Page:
Based on recent IEA analysis,1 average cost and performance projections for early commercial CO2 capture from coal-fired power generation are similar across all capture routes: overnight costs of power plants with CO2 capture in OECD regions are on average USD 3 800 per kilowatt (kW), or about 74 % above the cost of a pulverised coal-fired power plant without CO2 capture. Costs of CO2 avoided are estimated to be about USD 55 per tonne if a pulverised-coal power plant without CO2 capture is used as a reference. These costs include net efficiency penalties that are significant for all capture routes, reaching 10%-points for post-and oxy-combustion CO2 capture relative to a pulverised-coal plant without capture, or 8% for pre-combustion CO2 capture relative to an integrated gasification combined-cycle plant. Based on current technological and economic data, no single technology for CO2 capture from coal-fired power generation clearly outperforms the available alternative capture routes.
For natural gas combined-cycle power plants, postcombustion CO2 capture is most often analysed and appears to be the most attractive option for the short term. Costs of CO2 avoided for such plants are on average USD 80 per tonne if a natural gas combined-cycle reference is used, based on overnight costs of USD 1 700 per kW including CO2 capture (82% higher than the reference-plant cost without capture), and average net efficiency penalties of 8%.
Costs for transportation and storage of CO2 have yet to be included in these estimates. These costs are more difficult to generalise, given that they are very site-specific or even unique for every single CCS project. Although a number, albeit small, of large-scale storage operations exist, storage capacities and associated costs still remain subject to significant research in many regions of the world. However, it is widely accepted that capture costs are the most significant expenditures in the CCS chain, and that costs associated with transport and storage are likely to be subsidiary.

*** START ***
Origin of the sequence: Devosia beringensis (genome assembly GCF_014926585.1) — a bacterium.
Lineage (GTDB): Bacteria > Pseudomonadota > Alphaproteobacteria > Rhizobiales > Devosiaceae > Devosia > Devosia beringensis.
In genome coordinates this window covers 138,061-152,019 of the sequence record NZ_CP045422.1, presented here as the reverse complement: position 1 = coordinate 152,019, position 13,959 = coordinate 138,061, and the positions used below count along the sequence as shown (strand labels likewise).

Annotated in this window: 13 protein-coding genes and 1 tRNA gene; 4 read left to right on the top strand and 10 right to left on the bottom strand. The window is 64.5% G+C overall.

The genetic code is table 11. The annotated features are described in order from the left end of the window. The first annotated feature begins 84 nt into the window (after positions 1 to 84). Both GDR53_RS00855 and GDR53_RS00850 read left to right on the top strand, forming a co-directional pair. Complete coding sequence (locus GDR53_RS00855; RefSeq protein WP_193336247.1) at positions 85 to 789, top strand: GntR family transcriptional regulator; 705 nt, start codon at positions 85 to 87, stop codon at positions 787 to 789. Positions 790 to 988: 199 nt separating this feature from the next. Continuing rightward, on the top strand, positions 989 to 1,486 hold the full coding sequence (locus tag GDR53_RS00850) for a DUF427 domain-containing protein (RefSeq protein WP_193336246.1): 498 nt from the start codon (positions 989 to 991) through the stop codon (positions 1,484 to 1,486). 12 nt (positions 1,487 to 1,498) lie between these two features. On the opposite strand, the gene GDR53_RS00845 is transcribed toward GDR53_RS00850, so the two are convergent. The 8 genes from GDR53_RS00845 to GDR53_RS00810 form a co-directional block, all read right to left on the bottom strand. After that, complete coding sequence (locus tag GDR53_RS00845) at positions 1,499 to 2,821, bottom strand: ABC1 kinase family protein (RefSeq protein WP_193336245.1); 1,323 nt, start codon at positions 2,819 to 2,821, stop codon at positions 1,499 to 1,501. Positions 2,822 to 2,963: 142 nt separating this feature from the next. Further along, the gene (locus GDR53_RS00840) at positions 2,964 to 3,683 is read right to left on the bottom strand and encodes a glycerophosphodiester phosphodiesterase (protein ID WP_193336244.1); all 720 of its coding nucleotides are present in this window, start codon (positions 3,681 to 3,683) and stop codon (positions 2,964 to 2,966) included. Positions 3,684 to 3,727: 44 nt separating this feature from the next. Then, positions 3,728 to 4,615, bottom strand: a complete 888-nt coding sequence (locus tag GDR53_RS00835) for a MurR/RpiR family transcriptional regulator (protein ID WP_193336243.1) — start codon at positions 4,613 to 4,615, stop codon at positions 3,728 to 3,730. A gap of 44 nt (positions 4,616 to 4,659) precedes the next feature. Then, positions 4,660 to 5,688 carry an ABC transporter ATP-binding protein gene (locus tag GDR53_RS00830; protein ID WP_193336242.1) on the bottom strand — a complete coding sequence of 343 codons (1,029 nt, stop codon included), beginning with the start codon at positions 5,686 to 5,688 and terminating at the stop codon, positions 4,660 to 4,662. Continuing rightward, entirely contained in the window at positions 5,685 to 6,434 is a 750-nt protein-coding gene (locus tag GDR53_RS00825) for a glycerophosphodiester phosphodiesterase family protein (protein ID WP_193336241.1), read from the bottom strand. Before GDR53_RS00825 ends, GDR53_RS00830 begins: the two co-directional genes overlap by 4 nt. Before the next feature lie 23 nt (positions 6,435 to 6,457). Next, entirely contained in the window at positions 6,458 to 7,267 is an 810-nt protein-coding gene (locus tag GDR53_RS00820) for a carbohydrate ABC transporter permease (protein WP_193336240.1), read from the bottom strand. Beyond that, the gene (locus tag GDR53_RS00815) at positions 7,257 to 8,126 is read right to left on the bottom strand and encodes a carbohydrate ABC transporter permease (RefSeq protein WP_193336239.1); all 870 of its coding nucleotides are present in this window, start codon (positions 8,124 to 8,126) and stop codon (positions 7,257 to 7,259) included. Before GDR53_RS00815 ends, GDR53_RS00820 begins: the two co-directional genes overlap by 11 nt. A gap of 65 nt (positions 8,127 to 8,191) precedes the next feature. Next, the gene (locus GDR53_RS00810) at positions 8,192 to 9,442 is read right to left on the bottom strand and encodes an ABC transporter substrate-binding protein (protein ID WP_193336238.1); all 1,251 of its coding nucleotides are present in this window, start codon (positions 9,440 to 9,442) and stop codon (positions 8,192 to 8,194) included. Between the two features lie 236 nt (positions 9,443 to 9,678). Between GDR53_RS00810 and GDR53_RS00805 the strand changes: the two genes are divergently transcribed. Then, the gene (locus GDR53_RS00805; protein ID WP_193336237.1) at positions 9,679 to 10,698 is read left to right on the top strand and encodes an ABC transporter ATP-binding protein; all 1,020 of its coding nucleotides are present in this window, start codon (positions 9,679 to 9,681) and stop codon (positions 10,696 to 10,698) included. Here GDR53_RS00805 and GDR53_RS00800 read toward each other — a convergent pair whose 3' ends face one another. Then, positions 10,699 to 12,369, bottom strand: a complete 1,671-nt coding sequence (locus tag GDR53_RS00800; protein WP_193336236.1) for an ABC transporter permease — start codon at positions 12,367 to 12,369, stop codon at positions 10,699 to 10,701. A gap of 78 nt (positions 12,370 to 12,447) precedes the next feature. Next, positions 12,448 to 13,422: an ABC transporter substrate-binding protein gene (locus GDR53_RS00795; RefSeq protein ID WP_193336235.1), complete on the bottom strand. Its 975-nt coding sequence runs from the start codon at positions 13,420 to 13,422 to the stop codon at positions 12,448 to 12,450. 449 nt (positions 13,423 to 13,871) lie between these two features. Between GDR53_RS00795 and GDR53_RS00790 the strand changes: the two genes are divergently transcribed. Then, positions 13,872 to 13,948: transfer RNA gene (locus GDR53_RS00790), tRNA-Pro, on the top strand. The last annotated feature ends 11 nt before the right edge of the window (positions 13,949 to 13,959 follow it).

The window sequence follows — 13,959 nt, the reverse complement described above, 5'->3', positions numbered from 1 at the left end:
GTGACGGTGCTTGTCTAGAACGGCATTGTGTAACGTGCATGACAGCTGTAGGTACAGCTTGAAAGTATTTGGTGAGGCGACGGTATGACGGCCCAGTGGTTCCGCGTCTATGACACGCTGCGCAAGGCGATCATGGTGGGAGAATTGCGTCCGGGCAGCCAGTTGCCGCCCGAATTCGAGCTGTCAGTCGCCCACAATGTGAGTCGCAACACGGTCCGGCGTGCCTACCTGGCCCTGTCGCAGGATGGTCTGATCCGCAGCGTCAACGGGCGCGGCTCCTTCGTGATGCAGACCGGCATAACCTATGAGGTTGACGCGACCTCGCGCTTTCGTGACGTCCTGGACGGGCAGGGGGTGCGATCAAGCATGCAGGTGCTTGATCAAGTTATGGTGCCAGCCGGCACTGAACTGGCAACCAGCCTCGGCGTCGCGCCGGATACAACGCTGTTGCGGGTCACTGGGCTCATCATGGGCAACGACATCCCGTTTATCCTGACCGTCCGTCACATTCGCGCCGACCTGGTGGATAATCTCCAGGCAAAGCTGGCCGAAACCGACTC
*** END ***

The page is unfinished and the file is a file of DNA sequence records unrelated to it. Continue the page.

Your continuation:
Specific costs for pilot plants or new commercial-scale plants can substantially exceed the above-mentioned projections. Even at average CO2 avoidance costs of USD 55 per tonne of CO2, or above for recent commercial units, currently available incentive mechanisms or CO2 prices, where they exist, are still insufficient to stimulate commercial deployment of CCS technology.
The need for enabling policy framework and incentives
Because of the above considerations, CCS will not be deployed in the power sector without a clear set of policies and financial incentives. If capturing CO2 was to be profitable solely on market incentives, an average power price of roughly USD 100 per megawatt hour (MWh) would be required. This sum does not take into account the costs of transport and storage, although they are estimated to be a relatively small share of the total CCS cost.
Incentive mechanisms are obviously needed for the successful deployment of CCS both in the short and long term. Other than in the context of climate-change mitigation, CCS will not serve any energy policy goal. This is important to keep in mind when discussing long-term incentive frameworks for CCS. In the short term, incentive mechanisms are required to initiate a number of first-generation plants, or "large-scale demonstration." With low electricity and CO2 prices, and in the absence of feed-in-type subsidies or other mechanisms, the industry is presently not willing to risk investing in large CCS installations without additional financial incentive. To alleviate some of this first-mover risk, many governments are in the process of putting incentives in place. These are typically "one-off" mechanisms, designed to motivate a small number of large installations for a limited period of time. In most cases, these mechanisms allocate cash funds for additional investment and/or operating costs for 10-15 years. Governments, mostly from OECD countries, have announced public financial support in the amount of USD 25 billion for a number of large-scale demonstration plants (GCCSI, 2011). This funding includes various capital grants, for example the European Union's NER-300 scheme, through which the European Community will make available 300 million emissions allowances from the New Entrants' Reserve under the EU Emissions Trading Directive to finance large-scale demonstration in CCS and innovative renewable energy technologies.
While this development is necessary to get first-mover plants operational, the debate must now address the next phase of projects and long-term incentives. At the basis of this discussion is the recognition that the only driver for CO2 capture in the vast majority of cases is government willingness to reduce CO2 emissions, except in some niche areas such as the chemical and food industries and enhanced hydrocarbon recovery.